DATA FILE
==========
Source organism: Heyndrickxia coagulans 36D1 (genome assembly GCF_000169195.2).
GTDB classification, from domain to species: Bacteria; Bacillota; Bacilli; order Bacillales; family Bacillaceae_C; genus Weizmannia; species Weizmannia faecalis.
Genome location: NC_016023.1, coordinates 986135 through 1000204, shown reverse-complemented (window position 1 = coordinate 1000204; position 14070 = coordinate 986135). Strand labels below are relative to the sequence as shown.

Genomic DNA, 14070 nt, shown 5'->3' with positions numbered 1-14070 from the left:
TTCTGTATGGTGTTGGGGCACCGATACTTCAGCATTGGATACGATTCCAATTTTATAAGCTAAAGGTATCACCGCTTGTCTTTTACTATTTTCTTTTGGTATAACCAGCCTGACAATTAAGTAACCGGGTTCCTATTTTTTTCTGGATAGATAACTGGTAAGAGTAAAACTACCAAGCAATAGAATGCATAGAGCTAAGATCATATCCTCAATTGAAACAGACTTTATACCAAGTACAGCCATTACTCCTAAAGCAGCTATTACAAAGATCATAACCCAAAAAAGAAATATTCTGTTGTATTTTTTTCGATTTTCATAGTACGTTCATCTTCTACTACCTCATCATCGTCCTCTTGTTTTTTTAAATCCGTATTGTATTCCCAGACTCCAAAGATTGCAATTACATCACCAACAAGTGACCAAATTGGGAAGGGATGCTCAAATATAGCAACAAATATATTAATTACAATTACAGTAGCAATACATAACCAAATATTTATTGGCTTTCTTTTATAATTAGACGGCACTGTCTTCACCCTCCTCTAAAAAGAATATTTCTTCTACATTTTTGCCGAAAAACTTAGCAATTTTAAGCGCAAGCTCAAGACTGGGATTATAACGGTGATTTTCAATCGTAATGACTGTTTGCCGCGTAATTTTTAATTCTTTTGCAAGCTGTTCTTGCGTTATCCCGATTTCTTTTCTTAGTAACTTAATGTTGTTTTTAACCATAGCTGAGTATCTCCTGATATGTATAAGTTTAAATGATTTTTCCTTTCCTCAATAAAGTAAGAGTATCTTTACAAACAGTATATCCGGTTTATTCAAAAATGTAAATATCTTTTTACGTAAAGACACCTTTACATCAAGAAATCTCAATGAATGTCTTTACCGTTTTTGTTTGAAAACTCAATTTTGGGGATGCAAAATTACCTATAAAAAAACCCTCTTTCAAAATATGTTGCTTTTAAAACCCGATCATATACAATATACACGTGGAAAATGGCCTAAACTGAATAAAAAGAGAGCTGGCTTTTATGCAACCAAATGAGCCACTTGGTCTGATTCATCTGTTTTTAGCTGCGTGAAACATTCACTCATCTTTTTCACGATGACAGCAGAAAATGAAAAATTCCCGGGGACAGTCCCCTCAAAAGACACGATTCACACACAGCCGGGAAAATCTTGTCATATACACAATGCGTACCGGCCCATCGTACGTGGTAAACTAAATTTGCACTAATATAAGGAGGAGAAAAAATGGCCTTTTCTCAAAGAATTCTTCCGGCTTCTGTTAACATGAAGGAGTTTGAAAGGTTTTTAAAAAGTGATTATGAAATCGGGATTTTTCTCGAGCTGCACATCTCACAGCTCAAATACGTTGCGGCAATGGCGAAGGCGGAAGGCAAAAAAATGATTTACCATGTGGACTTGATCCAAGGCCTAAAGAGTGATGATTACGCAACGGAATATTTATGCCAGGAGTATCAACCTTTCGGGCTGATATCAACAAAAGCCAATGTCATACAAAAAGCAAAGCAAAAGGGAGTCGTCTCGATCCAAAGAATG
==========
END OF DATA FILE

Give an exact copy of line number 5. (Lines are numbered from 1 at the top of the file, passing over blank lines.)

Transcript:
TTCTGTATGGTGTTGGGGCACCGATACTTCAGCATTGGATACGATTCCAATTTTATAAGCTAAAGGTATCACCGCTTGTCTTTTACTATTTTCTTTTGGTATAACCAGCCTGACAATTAAGTAACCGGGTTCCTATTTTTTTCTGGATAGATAACTGGTAAGAGTAAAACTACCAAGCAATAGAATGCATAGAGCTAAGATCATATCCTCAATTGAAACAGACTTTATACCAAGTACAGCCATTACTCCTAAAGCAGCTATTACAAAGATCATAACCCAAAAAAGAAATATTCTGTTGTATTTTTTTCGATTTTCATAGTACGTTCATCTTCTACTACCTCATCATCGTCCTCTTGTTTTTTTAAATCCGTATTGTATTCCCAGACTCCAAAGATTGCAATTACATCACCAACAAGTGACCAAATTGGGAAGGGATGCTCAAATATAGCAACAAATATATTAATTACAATTACAGTAGCAATACATAACCAAATATTTATTGGCTTTCTTTTATAATTAGACGGCACTGTCTTCACCCTCCTCTAAAAAGAATATTTCTTCTACATTTTTGCCGAAAAACTTAGCAATTTTAAGCGCAAGCTCAAGACTGGGATTATAACGGTGATTTTCAATCGTAATGACTGTTTGCCGCGTAATTTTTAATTCTTTTGCAAGCTGTTCTTGCGTTATCCCGATTTCTTTTCTTAGTAACTTAATGTTGTTTTTAACCATAGCTGAGTATCTCCTGATATGTATAAGTTTAAATGATTTTTCCTTTCCTCAATAAAGTAAGAGTATCTTTACAAACAGTATATCCGGTTTATTCAAAAATGTAAATATCTTTTTACGTAAAGACACCTTTACATCAAGAAATCTCAATGAATGTCTTTACCGTTTTTGTTTGAAAACTCAATTTTGGGGATGCAAAATTACCTATAAAAAAACCCTCTTTCAAAATATGTTGCTTTTAAAACCCGATCATATACAATATACACGTGGAAAATGGCCTAAACTGAATAAAAAGAGAGCTGGCTTTTATGCAACCAAATGAGCCACTTGGTCTGATTCATCTGTTTTTAGCTGCGTGAAACATTCACTCATCTTTTTCACGATGACAGCAGAAAATGAAAAATTCCCGGGGACAGTCCCCTCAAAAGACACGATTCACACACAGCCGGGAAAATCTTGTCATATACACAATGCGTACCGGCCCATCGTACGTGGTAAACTAAATTTGCACTAATATAAGGAGGAGAAAAAATGGCCTTTTCTCAAAGAATTCTTCCGGCTTCTGTTAACATGAAGGAGTTTGAAAGGTTTTTAAAAAGTGATTATGAAATCGGGATTTTTCTCGAGCTGCACATCTCACAGCTCAAATACGTTGCGGCAATGGCGAAGGCGGAAGGCAAAAAAATGATTTACCATGTGGACTTGATCCAAGGCCTAAAGAGTGATGATTACGCAACGGAATATTTATGCCAGGAGTATCAACCTTTCGGGCTGATATCAACAAAAGCCAATGTCATACAAAAAGCAAAGCAAAAGGGAGTCGTCTCGATCCAAAGAATG